I have a hybrid (18+ years old) that I use for daily commuting which has developed a problem with the cranks. Every so often (perhaps 10% of the time) when I push down on either crank arm after free-wheeling, there is the sound of the cranks snagging/grinding on something internally, which can sometimes be felt through the pedals. The cranks then momentarily lose resistance and stop driving. This usually corrects itself within another complete 1-2 revolutions of the cranks (leading to further sounds of grinding metal), after which resistance is restored.

I'm not sure whether it's relevant but I recently had the pedals replaced on the bike, and the mechanic mentioned they were hard to remove. The cranks seemed to be fine before having the pedals replaced (no problems or noises). The bike also used to make a quiet "tick-tick-tick" sound when free-wheeled, but I've noticed this has stopped completely.

I suspect the bottom bracket needs replacing (the last time would be years ago, if ever), and we've had lots of rain recently so maybe some water found its way in. Everything else (chain, gears, pedals, etc.) are fine.

Are these symptoms consistent with bottom bracket failure, or something else? Does this explain why the "tick-tick-tick" sound has stopped?


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    Are you sure that your chain is ok and isn't slipping? The lack of a tick-tick may also be a freewheel problem.
    – RoboKaren
    Commented Jan 18, 2016 at 23:03
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    Yes, I've monitored the movement of the chain carefully and it's behaving as it should. Thanks for the freewheel suggestion, I'll look into this.
    – greenback
    Commented Jan 18, 2016 at 23:06
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    Unless the cranks/BB have a freewheel in them (rare but possible with a bike that old) it can't be that. It might be the chain building up slack along the top, if the freewheel has become harder to turn (so it pulls the rear derailleur tighter before it does that), or it might be that the freewheel has become worn or damaged and doesn't catch properly after freewheeling. Either way I'd take it back to the shop and ask them to have a look. They might have changed something and be able to change it back, or their work might have revealed a problem (or caused it, but that seems unlikely)
    – Móż
    Commented Jan 19, 2016 at 0:13
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    When you say "loses resistance" I take it to mean the pedal you're pushing down on moves really easily, like its not driving the back wheel? When was the chain last changed? Can you take an up-close photo of the chainrings and the rear cogs? If you have an inches ruler, measure 12 links (24 half links) which would be 12 inches long when new. The chain is worn out if its too stretched, and 24 half links measures more than 12 1/8" Let us know what you find. I'm suspecting worn out transmission generally, and/or the freewheel/hub is tired.
    – Criggie
    Commented Jan 19, 2016 at 1:14
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    @Moz- Yes, from the replies I think it's most likely to be a worn freewheel. Will see what the mechanic says.
    – greenback
    Commented Jan 19, 2016 at 22:02

1 Answer 1


It's not the cranks or bottom bracket (though it sounds like the BB might need replacing anyway) if the chain is moving normally. The crank is fixed to the chain rings with bolts, so that can't slip.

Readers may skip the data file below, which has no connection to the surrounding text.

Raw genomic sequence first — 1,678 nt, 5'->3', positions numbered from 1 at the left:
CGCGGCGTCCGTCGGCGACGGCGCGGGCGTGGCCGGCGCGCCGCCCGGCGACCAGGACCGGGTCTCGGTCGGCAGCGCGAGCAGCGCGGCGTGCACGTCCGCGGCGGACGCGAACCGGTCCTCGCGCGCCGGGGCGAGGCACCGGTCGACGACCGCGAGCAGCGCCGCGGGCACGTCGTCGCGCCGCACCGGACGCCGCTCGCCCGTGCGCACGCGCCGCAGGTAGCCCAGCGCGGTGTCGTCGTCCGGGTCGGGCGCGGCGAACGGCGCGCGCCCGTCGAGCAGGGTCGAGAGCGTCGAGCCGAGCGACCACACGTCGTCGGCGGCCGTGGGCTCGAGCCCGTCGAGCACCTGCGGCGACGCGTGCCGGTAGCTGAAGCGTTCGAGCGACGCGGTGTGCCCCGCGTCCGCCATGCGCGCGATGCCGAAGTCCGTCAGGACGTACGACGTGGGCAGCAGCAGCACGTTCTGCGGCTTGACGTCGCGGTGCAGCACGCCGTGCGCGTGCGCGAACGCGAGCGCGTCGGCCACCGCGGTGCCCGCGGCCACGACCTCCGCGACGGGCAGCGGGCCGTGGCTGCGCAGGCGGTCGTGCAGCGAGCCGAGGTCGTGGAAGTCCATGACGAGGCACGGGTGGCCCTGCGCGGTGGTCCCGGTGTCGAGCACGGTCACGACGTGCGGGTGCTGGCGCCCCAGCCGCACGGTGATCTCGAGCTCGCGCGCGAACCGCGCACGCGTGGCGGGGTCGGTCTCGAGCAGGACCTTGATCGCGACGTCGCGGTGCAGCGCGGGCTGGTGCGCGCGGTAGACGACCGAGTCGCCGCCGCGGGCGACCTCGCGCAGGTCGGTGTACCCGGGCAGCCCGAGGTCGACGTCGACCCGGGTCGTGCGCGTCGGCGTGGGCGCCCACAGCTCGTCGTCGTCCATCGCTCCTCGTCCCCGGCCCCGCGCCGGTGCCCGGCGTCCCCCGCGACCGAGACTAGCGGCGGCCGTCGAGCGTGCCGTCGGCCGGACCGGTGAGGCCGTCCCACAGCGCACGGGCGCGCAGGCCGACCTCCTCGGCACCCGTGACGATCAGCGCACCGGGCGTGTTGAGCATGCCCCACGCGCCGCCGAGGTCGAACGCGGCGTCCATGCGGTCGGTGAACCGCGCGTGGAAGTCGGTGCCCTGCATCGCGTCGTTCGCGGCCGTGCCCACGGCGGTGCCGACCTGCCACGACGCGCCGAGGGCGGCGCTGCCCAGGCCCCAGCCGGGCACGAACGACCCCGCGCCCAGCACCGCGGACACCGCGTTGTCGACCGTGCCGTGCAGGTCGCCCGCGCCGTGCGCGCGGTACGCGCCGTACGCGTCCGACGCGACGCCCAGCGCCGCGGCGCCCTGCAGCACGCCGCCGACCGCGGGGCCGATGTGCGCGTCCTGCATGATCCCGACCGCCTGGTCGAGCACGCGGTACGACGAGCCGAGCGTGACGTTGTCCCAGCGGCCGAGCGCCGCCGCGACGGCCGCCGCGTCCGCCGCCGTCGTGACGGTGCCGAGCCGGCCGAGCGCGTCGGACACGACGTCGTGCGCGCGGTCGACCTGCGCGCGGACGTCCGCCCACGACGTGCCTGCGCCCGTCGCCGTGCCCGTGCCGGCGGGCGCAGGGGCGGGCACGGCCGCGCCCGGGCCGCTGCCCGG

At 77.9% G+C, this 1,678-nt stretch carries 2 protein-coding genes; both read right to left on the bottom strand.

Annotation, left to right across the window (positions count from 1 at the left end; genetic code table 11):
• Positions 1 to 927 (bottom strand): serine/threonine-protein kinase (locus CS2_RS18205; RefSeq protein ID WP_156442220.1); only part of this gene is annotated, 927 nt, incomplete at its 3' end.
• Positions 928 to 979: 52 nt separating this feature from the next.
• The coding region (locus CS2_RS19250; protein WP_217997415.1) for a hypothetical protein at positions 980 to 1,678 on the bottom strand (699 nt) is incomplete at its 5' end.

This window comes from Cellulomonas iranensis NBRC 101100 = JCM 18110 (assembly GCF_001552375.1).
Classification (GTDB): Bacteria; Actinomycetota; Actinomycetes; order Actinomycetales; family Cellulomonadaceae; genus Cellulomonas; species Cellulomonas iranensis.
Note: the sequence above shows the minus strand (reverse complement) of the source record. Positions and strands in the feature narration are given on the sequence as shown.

It's much more likely that the ratchet mechanism in the rear hub is broken. Older ones work on 2-4 small spring loaded "palls" that engage a ramped gear. If the springs or the palls themselves rust and break, then the hub will no longer engage and you'll get that "no resistance" feeling. The grinding you are feeling is probably bits of pall, spring, freehub body and possibly bearing moving around in the rear hub. The lack of "tick-tick-tick" is because those palls are not being clicked into the gear by their springs.

Unfortunately, this probably means a new rear wheel. The freehub body is probably ground down into pieces, and those pieces will have damaged the inside of the hub itself. Technically, you could buy a new hub, and get your bike shop to lace that onto the existing rim, but it will probably be cheaper to just buy a whole rear wheel.

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    It is not strictly true that could be a free-hub problem. Years ago there was the Shimano Front-Freewheel System (FFS) which put the freewheel in the crank.
    – Rider_X
    Commented Jan 19, 2016 at 3:00
  • You are right it could be a FFS system, but in all likelihood, that is not the problem.
    – brendan
    Commented Jan 19, 2016 at 3:37
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    Thanks for the replies guys. I'll get the mechanic to take a look and post update with what he says. The chainset isn't original, I think I had the chain replaced about five or six years ago. The rear wheel and front chain rings were replaced about ten years ago, and I think the rear cassette is original.
    – greenback
    Commented Jan 19, 2016 at 22:27
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    Update: as suggested, the issue turned out to be a worn hub. The mechanic also discovered play in the cranks and noted that the front chain rings and rear cassette were showing serious wear. The chain was slacking and gear cabling had also started to perish. The bottom line: new rear wheel, new crankset (Hollowtech II), new cassette and jockey wheels, new chainrings, new bottom bracket, cabling. £260 parts and labour. It has transformed the responsiveness of the bike and made it safe (and fun) to ride again, so well worth it. The rear mech and shifters were still in good nick so were retained.
    – greenback
    Commented Feb 11, 2016 at 22:26

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